Would it surprise you to know the car wash and auto detailing business is a $12-$14 billion industry in the United States?
Chad Lodenstein knows.
He’s head of the Automotive Department at in the GRCC School of Workforce Development. He’s also a graduate of the program and used his associate degree to springboard to a bachelor’s degree in Automotive Management from Ferris State and then a career in the auto industry before returning to our campus as an instructor in 2002.
And this fall he plans to offer GRCC’s first-ever course in automotive detailing. He can’t wait.
“The used vehicle market is so high right now that people are willing to put more money into the car they have,” he said. “Especially here in the Midwest, if we can keep the salt off, keep those interiors nice, it’s a good investment. So, the industry is growing, and there is good money to be made.”
Lodenstein said that when he returned to GRCC to teach, he did so because he believes the college is “the best place ever. GRCC gave me so much. The chance to give back was too good to pass up. I want to see our students succeed, and everything I do is for that goal.”
The new course fits right in with helping GRCC students succeed, he said.
“My hope is that the course will appeal to people who don’t necessarily want to have a wrench in their hands,” he said. “It might even be interesting to people who are not part of our (automotive) program. I could see business students take it if they are interested in maybe setting up their own detailing shop or getting involved in the detailing industry. This can be a great side hustle for people.”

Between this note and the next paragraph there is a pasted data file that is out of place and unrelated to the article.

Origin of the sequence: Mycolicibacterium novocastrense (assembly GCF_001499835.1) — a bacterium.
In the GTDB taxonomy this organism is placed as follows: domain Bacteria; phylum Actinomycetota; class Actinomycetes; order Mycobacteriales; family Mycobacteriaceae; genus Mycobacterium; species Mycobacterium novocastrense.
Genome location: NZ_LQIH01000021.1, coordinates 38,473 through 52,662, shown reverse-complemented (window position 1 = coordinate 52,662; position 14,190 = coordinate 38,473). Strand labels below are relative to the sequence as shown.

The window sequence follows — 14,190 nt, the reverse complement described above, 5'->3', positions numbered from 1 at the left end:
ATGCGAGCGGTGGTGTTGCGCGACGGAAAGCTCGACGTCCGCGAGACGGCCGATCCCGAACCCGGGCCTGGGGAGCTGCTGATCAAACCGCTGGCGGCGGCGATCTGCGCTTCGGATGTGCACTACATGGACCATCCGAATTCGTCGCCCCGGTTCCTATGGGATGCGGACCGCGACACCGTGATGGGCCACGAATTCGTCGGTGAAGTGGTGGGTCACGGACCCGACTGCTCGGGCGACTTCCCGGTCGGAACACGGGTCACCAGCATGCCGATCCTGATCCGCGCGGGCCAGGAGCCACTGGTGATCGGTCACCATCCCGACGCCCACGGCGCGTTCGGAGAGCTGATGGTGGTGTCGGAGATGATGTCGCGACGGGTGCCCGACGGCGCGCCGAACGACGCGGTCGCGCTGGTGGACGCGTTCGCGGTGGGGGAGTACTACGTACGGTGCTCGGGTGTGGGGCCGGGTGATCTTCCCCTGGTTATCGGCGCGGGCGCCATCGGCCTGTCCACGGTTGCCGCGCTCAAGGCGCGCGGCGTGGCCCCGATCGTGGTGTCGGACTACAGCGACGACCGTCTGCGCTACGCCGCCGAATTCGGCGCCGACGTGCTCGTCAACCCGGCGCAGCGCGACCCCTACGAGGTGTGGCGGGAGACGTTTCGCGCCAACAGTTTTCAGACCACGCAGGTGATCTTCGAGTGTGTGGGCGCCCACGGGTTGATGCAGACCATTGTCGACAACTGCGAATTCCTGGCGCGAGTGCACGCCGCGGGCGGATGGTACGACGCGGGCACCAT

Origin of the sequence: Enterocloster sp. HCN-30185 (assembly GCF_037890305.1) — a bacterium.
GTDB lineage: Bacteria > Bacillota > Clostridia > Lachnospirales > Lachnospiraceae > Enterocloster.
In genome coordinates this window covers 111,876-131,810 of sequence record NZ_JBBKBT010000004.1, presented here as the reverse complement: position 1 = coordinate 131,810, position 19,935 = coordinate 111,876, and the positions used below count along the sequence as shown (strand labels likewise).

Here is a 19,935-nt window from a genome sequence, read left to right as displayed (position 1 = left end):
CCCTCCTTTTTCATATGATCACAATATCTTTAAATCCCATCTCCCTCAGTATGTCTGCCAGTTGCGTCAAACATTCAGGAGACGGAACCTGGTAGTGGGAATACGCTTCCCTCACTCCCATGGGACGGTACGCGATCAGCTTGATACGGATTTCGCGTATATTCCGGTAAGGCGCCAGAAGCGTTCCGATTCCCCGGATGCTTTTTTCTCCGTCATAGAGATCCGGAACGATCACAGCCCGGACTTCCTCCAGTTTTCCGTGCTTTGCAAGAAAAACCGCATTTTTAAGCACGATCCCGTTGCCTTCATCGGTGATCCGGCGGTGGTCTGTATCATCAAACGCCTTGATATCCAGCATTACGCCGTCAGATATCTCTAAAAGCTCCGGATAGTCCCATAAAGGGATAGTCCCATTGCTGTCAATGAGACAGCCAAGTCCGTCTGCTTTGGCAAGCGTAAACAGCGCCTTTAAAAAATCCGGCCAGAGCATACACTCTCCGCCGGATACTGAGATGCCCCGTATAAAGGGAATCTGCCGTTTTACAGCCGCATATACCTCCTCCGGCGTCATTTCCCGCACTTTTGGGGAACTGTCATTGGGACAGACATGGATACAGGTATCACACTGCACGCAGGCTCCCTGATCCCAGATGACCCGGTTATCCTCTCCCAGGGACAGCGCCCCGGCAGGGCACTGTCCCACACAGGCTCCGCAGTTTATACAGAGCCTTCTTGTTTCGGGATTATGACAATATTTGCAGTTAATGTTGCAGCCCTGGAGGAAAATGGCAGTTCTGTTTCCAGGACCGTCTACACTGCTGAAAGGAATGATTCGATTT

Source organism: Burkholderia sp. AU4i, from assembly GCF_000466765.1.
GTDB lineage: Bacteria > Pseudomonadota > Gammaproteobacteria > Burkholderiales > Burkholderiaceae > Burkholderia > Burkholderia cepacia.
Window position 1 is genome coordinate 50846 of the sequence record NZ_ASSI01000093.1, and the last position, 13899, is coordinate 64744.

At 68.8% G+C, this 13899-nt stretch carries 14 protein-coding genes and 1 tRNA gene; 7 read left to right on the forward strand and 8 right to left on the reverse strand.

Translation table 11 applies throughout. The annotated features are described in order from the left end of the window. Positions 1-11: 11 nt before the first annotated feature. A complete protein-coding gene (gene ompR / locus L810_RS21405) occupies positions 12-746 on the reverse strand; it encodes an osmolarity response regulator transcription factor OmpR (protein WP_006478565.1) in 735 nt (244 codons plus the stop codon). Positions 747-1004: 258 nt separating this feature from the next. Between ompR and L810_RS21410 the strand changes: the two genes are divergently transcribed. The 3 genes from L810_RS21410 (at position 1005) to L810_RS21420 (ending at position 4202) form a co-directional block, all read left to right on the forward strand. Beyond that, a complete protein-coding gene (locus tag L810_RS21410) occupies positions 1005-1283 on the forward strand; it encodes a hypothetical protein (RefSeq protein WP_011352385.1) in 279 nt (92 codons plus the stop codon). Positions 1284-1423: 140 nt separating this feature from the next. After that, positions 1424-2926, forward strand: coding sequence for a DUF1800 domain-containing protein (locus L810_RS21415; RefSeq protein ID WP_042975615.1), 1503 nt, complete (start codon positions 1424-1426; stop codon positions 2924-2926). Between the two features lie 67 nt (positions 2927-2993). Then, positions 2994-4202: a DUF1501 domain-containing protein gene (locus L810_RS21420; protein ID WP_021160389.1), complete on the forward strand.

The new course at GRCC will be 45 contact hours: one three-hour class a week for 15 weeks. It comes as a result of a former student’s suggestion, Lodenstein said.
“I was visiting a student on an internship a couple of summers ago,” he recalled. “The student told me, ‘I really wish the college had a detailing class.’ It got me thinking, and I started doing some research. And I thought, ‘Yeah, detailing is something we should be able to do.’”
To get ready for this fall, Lodenstein went back to school.
He spent a week in North Carolina, in the classroom eight hours a day, taking a class offered by CARETECH, a detailing training center. He got a hands-on education in interior and exterior cleaning and polishing, sanding and leveling paint correction, ceramic coatings and more.
“Taking the class gave me a great structure for what we will offer our students,” Lodenstein said. “It was really set up well, and the materials were great. Plus, they will be a great resource for me, and for our students, going forward too.
Being back in the classroom as a student was both exciting and exhausting, he admitted.
“It was a great reminder for me,” he said. “I remembered how tiring it can be to be a student. It’s always good for me to be reminded how students have to take in so much material that is new to them and the ways I can be sensitive to their lives and their workloads.”
And though it has been a lot of work to plan for and establish the new course, Lodenstein said that as he was considering it and what it would take to bring it to the college, he kept thinking back to President Bill Pink.
“Dr. Pink always says that we need to be relevant and responsive,” he said. “This course seemed like a perfect fit for both categories.”
This story was reported by Phil de Haan.